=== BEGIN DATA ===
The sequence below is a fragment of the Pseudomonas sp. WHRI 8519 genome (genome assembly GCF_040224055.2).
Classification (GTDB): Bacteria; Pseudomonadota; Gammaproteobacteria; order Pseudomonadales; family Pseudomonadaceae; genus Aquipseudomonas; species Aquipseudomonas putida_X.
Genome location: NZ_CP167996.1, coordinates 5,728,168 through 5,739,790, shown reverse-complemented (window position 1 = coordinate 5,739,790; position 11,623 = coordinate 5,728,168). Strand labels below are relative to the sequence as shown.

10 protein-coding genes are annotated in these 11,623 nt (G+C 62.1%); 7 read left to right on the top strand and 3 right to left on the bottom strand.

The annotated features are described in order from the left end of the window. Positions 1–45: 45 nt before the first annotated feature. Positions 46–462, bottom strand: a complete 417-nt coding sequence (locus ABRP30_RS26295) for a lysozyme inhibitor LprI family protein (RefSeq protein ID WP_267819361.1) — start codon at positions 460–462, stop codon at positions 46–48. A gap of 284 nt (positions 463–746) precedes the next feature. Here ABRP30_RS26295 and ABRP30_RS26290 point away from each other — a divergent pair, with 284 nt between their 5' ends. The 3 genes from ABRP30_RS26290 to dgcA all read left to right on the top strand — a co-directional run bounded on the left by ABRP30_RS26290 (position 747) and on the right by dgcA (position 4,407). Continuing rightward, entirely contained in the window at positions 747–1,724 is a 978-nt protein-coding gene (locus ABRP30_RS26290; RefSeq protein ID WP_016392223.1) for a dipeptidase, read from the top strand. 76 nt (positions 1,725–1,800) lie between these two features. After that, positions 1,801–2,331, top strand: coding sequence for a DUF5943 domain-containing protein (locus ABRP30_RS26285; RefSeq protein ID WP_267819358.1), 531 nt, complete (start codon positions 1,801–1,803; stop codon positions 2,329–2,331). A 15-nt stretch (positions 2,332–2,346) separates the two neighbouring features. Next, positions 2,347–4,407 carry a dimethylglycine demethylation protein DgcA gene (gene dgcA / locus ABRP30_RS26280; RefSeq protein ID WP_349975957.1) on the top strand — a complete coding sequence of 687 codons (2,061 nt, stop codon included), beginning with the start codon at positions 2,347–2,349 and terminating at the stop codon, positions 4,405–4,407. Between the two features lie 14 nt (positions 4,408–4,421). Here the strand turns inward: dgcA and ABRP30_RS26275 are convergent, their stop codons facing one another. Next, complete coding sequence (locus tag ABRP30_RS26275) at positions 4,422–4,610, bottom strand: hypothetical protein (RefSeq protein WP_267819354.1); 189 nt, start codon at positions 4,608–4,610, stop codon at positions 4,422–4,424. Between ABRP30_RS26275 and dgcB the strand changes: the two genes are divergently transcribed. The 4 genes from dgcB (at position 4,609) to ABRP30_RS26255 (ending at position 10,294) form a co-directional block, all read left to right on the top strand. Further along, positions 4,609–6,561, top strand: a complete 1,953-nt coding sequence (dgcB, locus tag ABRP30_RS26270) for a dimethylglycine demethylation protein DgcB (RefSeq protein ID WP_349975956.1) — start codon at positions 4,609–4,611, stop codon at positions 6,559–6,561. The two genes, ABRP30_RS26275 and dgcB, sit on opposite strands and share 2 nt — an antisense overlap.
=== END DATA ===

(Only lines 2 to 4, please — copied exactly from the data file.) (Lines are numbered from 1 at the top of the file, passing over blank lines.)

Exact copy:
Classification (GTDB): Bacteria; Pseudomonadota; Gammaproteobacteria; order Pseudomonadales; family Pseudomonadaceae; genus Aquipseudomonas; species Aquipseudomonas putida_X.
Genome location: NZ_CP167996.1, coordinates 5,728,168 through 5,739,790, shown reverse-complemented (window position 1 = coordinate 5,739,790; position 11,623 = coordinate 5,728,168). Strand labels below are relative to the sequence as shown.

10 protein-coding genes are annotated in these 11,623 nt (G+C 62.1%); 7 read left to right on the top strand and 3 right to left on the bottom strand.